Moscow promised to build 5 Borey-A and 6 Yasen-M class nuclear submarines by 2020.
In addition to noiseless pumps, these Russian submarines will be equipped with “wet” mufflers to fire torpedoes. New torpedo launch tubes have also been designed to make Russian submarines invisible. They work the same way as silencers on small arms; they drown out the sound of the shot.
Currently, Russian submarines’ torpedo launch tubes are built based on the air-pressure method, meaning that the torpedo’s launch is achieved by highly compressed air. The system requires several minutes to prepare and limits the depth application of torpedoes to 1,000 to 1,300 feet. It also makes the submarine visible to its enemy’s sonic radars, which easily pick up on the noise that the compressed air makes while entering and leaving the torpedo launch tubes. After the torpedo is fired, air bubbles left behind reveal the submarine’s location.
Russian nuclear submarines’ new “wet” torpedo launch tubes will operate on unique impulse-turbo-pump engines that can drive 1,321 gallons of water through their systems in a single second.
“Modern Russian torpedoes will be placed into the launch tubes already in drowned state,” Roman Pykhtin, executive director of the “Vane Hydraulic Machine”
company that produces the launch tubes, told Izvestia. “The crew just has to press the button, and our pump instantly creates the necessary water pressure. As a result, the torpedo will be propelled 23 feet from the submarine. It is the safe distance at which the torpedo’s engine turns on, and the missile starts pursuing its target.”
“Preparation for torpedo launch is a very noisy experience,” Viktor Karavaev, lead designer of the nuclear submarines, told Izvestia. “The process takes only minutes, but it is enough for an enemy to ‘hear’ that an attack is being prepared and take retaliatory measures. Under water, the opening of the torpedo launch tube alone is audible for miles. A new impulse-electronic trigger system provides the weapon’s instant launch, which remains completely unnoticed by the enemy since no preliminary steps, no ‘impulse’ of the launch, and no subsequent perturbations of the environment occur.”
Vadim Kozyulin, professor of the Academy of Military Science in Russia, said that the deployment of the “wet” torpedo launch tubes excludes the use of compressed air, which means that firing missiles will be entirely noiseless and hidden. He explains, “The maximum depth of torpedo weapons’ ‘air’ launch is 1,000 feet. Deeper, it gets impossible to produce the necessary air pressure inside the torpedo launch tube. Modern submarines descend up to 1,650 feet. Currently, a unique deep sea submarine is being created in Russia. It’s the underwater robot carrier ‘Khabarovsk.’ According to available information, the depth of her immersion is 3,280 feet. The use of the impulse-turbo-pump systems for launching torpedo weapons will allow it to shoot them without regard to the fact that the compressed air cylinders simply do not have enough power to push the robot to a safe distance from the submarine. ‘Drones,’ launched at such a depth, are completely invisible to the enemy.”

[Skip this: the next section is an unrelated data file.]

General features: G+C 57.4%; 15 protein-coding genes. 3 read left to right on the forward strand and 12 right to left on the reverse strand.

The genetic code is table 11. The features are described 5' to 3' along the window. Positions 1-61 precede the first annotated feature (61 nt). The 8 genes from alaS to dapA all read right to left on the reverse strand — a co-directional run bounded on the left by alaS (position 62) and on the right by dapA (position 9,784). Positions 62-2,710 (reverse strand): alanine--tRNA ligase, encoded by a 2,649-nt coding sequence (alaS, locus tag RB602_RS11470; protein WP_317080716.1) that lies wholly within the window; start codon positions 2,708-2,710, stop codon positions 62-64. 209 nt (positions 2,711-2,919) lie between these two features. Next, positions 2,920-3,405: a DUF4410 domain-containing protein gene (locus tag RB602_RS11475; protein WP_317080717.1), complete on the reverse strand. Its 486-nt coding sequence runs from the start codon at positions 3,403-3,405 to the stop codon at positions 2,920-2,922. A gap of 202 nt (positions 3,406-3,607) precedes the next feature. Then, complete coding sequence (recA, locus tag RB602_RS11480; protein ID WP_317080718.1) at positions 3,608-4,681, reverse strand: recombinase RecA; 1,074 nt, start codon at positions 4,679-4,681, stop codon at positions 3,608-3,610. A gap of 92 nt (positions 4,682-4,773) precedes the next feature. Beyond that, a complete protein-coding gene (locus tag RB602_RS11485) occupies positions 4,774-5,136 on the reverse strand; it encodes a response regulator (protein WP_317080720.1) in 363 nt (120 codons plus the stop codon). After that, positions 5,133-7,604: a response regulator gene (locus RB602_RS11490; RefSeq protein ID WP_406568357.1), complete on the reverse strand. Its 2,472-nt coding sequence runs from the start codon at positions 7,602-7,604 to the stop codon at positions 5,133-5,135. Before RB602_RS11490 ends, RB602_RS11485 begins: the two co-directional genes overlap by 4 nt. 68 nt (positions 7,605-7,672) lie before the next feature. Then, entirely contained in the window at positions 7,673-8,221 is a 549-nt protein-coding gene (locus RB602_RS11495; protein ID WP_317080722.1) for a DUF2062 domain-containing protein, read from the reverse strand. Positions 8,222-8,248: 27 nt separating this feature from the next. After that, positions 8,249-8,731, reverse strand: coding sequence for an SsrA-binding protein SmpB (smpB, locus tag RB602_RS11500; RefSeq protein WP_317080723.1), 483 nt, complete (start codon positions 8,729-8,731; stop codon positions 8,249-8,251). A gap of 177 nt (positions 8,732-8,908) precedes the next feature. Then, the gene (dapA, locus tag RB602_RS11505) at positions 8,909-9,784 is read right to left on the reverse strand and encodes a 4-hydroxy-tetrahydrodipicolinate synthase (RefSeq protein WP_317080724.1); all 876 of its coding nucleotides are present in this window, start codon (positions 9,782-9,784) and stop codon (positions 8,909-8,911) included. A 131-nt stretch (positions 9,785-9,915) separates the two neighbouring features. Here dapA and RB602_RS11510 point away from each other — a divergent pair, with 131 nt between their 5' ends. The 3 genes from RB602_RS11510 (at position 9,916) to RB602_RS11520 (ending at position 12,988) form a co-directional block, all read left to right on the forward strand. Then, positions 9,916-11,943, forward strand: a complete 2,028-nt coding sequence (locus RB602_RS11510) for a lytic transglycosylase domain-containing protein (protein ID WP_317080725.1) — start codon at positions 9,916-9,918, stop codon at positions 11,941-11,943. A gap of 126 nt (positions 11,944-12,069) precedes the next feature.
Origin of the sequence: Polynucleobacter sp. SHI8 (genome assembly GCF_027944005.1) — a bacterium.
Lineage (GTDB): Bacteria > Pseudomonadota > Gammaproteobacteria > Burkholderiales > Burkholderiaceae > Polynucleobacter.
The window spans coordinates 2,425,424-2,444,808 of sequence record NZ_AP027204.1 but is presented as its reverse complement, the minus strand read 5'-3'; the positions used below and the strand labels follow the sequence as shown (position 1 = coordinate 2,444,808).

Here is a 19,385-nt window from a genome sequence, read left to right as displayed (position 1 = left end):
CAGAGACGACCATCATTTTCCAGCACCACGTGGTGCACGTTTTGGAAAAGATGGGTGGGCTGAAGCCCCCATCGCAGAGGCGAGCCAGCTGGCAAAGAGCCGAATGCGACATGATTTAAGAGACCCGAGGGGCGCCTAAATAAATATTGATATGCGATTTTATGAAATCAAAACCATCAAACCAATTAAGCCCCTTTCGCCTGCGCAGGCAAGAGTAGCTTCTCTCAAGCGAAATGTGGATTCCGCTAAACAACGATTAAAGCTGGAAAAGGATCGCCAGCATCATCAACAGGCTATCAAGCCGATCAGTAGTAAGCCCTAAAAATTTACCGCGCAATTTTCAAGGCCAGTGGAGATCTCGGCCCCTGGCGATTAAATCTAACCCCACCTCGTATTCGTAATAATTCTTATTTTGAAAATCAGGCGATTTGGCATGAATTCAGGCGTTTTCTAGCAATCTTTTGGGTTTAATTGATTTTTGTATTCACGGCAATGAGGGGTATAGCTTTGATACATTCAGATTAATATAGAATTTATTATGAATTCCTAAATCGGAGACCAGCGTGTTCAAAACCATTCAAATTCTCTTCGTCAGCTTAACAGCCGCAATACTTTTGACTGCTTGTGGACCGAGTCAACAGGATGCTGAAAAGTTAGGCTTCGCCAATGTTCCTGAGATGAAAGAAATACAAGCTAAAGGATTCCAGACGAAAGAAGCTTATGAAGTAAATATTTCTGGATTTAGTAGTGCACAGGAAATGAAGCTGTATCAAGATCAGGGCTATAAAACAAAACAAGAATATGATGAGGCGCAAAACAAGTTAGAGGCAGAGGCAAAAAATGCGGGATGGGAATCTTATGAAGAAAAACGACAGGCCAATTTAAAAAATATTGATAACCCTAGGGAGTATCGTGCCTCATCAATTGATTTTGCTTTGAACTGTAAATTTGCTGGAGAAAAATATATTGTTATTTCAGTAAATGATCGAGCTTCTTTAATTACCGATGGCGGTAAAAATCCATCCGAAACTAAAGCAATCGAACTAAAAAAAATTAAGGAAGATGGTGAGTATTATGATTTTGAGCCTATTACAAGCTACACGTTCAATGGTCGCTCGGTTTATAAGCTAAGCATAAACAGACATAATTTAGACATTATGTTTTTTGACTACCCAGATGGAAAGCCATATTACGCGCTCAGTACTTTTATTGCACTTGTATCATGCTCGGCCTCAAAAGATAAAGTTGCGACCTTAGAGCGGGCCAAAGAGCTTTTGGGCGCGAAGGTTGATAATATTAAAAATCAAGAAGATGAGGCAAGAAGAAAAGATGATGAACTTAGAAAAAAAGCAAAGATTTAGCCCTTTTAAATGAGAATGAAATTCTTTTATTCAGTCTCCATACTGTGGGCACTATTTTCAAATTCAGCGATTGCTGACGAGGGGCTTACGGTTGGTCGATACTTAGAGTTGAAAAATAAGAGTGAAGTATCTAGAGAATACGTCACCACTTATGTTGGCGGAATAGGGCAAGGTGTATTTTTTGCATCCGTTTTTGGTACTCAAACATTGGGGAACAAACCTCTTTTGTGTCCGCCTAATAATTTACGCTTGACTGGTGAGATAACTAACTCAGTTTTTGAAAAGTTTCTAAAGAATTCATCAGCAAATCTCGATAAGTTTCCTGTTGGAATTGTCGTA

Torpedo launch tubes are used not only to launch torpedoes, cruise missiles and drones; they set mines and serve as exits for marine saboteurs.
Additionally, Russia is developing another new device to deceive the enemy that can be released from the torpedo launch tube. The device is called a “small-size hydroacoustic countermeasure device Vist-2.” It is 2.6 feet long and weighs 30 pounds. Vist creates a powerful acoustic hindrance that silences the homing heads of torpedoes and submarines’ sonar. It emits a special signal that simulates the sound of a ship or submarine. According to experts, the device, whose operation life is more than five minutes (enough to evade a torpedo or hide from the enemy’s hydroacoustic complex) seriously increases the Russian submarine fleet’s combat capabilities.
Russia’s new generation of noiseless submarines, which can be hidden anywhere around the world in the depths of the oceans—the “black holes” that carry cruise missiles or drones armed with nuclear warheads—is part of Vladimir Putin’s plan to show Washington that no Missile Defense Shield in Europe and no great ocean will protect American soil in case of military conflict.

Friday, September 1, 2017

Iranian Submarine Being Tested: Minister

Staff, Tasnim News
30 August 2017

TEHRAN – Iran’s homegrown military submarine Fateh (Conquerer) has been put through tests for final results, Defense Minister Brigadier General Amir Hatami said.
Speaking to reporters on Wednesday, the defense minister said the Iranian submarine is undergoing tests, whose results will determine when the vessel would enter service.
The 527-ton Fateh submarine is considered a semi-heavy undersurface vessel whose weigh at depth increases to 593 tons. The submarine is equipped with an advanced sonic radar system for identifying enemy vessels and uses a missile defense system.
Thanks to Fateh, the Iranian Navy is now equipped with a full range of light, semi-heavy and heavy submarines.

An Interview with Gen John E. Hyten, Commander, USSTRATCOM

Strategic Studies Quarterly
28 August 2017

General John E. Hyten is Commander of US Strategic Command (USSTRATCOM), one of nine Unifi Commands under the Department of Defense. USSTRATCOM is responsible for global command and control of US strategic forces to meet decisive national security objectives, providing a broad range of strategic capabilities and options for the President and Secretary of Defense.
SSQ: What do you see as the top three challenges for USSTRATCOM?